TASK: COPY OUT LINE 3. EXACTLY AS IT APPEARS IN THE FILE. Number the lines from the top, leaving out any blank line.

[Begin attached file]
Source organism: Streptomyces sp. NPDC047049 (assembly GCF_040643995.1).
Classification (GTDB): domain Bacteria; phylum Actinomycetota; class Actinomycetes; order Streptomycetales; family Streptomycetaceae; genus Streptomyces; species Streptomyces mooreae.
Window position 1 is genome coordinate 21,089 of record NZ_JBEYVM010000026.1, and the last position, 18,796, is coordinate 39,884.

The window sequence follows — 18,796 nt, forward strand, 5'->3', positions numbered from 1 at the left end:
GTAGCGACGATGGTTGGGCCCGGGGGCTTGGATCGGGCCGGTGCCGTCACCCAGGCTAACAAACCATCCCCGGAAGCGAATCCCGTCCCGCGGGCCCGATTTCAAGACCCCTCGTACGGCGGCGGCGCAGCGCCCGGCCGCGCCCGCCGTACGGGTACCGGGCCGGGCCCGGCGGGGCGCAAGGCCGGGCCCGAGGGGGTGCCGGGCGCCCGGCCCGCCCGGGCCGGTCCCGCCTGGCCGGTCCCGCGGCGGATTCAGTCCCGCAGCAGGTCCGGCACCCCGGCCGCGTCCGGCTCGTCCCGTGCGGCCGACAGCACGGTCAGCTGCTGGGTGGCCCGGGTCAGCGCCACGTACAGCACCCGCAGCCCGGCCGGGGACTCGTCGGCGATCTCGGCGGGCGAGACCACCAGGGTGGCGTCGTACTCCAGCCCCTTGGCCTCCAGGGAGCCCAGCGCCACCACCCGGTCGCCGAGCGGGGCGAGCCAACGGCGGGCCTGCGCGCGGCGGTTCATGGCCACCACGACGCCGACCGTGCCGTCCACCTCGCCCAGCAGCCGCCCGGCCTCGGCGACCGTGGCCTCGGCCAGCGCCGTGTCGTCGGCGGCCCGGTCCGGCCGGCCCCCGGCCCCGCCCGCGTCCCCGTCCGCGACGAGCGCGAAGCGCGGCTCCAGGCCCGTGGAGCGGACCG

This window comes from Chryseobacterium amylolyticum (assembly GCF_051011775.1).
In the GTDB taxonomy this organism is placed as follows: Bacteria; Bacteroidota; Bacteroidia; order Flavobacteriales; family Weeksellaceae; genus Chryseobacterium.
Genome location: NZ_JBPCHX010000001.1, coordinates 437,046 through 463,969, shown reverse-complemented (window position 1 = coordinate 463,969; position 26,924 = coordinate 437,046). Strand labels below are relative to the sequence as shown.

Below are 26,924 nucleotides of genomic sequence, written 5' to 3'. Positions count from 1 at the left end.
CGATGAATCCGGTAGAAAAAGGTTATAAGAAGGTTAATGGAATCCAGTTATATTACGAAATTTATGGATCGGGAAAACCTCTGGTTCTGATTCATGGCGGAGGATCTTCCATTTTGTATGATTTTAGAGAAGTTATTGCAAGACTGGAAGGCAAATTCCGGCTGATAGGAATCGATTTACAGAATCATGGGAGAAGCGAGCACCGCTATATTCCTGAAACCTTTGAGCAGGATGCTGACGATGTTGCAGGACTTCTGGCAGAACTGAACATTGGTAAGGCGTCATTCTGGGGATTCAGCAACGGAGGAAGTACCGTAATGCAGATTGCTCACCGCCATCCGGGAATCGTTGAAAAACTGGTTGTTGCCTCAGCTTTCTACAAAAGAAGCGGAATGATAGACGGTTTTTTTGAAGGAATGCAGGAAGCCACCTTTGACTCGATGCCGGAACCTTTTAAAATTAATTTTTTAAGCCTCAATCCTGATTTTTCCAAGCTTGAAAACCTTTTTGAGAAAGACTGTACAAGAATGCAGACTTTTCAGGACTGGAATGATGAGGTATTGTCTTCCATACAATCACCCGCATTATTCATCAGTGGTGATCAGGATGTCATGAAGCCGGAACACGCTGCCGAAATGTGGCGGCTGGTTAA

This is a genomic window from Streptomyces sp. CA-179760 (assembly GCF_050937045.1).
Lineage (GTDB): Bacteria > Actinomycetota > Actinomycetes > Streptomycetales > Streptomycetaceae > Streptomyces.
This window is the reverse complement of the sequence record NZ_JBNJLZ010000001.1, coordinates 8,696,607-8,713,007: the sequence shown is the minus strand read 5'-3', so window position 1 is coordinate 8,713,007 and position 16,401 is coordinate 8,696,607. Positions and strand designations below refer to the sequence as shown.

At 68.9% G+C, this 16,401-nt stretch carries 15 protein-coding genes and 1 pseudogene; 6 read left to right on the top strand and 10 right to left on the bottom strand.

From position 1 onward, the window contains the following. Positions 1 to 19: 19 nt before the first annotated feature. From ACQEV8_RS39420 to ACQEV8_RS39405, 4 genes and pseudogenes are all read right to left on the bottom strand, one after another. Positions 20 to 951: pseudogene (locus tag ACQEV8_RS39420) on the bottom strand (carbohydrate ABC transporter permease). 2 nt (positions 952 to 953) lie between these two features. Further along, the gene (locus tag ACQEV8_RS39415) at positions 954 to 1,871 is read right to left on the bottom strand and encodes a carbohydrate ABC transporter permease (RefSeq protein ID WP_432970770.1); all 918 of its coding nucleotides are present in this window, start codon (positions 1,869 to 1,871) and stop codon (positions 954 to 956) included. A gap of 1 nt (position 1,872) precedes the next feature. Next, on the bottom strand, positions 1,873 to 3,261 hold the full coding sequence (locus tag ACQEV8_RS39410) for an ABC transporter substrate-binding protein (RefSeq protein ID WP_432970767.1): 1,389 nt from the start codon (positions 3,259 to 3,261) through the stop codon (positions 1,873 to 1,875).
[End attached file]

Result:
Window position 1 is genome coordinate 21,089 of record NZ_JBEYVM010000026.1, and the last position, 18,796, is coordinate 39,884.